The European Commission says it will continue to investigate Google for unfairly manipulating search results.
BRUSSELS — A decision by U.S. regulators to end a probe into whether Google Inc. hurt rivals by manipulating Internet searches will not affect the European Union's examination of the company.
"We have taken note of the Federal Trade Commission decision, but we don't see that it has any direct implications for our investigation, for our discussions with Google, which are ongoing," said Michael Jennings, a spokesman for the European Commission.
U.S. regulators ended their investigation Thursday into the giant Internet company, which runs the world's most popular search engine.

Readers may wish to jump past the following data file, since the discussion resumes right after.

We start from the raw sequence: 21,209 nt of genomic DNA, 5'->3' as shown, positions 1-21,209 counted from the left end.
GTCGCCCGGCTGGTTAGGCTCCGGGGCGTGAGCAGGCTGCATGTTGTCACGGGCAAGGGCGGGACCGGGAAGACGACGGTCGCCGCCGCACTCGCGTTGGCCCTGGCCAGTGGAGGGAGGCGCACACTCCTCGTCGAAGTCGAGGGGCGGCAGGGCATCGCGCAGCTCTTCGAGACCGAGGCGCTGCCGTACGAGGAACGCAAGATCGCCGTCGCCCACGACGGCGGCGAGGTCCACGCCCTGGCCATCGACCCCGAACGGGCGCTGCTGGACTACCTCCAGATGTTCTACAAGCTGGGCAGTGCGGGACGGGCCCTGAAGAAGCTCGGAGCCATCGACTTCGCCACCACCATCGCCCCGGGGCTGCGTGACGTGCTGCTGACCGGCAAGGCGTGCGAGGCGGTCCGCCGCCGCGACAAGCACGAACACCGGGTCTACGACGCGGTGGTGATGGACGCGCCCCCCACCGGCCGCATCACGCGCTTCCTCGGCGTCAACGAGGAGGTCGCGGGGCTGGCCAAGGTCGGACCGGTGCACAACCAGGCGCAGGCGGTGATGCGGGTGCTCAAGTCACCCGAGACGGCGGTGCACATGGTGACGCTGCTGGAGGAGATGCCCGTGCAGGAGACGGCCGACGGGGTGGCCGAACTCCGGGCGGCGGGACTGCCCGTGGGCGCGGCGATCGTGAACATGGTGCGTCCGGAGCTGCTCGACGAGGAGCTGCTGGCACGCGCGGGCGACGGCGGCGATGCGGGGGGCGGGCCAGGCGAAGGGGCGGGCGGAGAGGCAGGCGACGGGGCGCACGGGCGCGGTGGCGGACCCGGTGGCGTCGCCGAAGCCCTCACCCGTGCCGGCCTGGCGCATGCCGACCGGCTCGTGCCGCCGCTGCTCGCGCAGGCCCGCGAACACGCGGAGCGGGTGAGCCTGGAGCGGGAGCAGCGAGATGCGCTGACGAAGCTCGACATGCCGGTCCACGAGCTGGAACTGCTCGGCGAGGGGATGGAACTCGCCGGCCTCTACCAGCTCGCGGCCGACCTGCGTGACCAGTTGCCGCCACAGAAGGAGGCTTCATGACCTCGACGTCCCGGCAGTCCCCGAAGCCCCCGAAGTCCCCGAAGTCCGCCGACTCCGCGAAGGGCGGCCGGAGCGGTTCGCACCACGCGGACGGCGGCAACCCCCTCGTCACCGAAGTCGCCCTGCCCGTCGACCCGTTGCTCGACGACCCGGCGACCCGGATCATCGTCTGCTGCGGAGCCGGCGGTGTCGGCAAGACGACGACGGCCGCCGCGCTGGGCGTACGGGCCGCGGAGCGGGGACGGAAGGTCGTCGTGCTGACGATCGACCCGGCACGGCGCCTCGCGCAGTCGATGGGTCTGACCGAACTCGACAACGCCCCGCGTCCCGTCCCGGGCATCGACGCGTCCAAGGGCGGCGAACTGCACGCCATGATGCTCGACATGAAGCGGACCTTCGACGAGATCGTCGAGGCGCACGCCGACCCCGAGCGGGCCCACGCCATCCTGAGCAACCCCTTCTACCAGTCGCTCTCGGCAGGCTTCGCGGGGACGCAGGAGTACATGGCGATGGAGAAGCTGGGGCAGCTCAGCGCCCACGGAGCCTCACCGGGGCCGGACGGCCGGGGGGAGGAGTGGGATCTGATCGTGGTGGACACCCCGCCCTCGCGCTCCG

Other Internet companies, including Microsoft Corp., had complained about Google tweaking its search results to give prominence to its own products. But the FTC said there was not enough evidence to pursue a big search-bias case. (Disclosure: Microsoft publishes MSN News.)
The European Commission has for the past two years been investigating complaints against Google, including claims that it unfairly favored its own services in its search results.
Google presented informal settlement proposals to the commission in July. On Dec. 18 the commission gave the company a month to come up with detailed proposals to resolve the investigation.
If it fails to address the complaints and is found guilty, Google could eventually be fined up to 10 percent of its revenue — as much as $4 billion.
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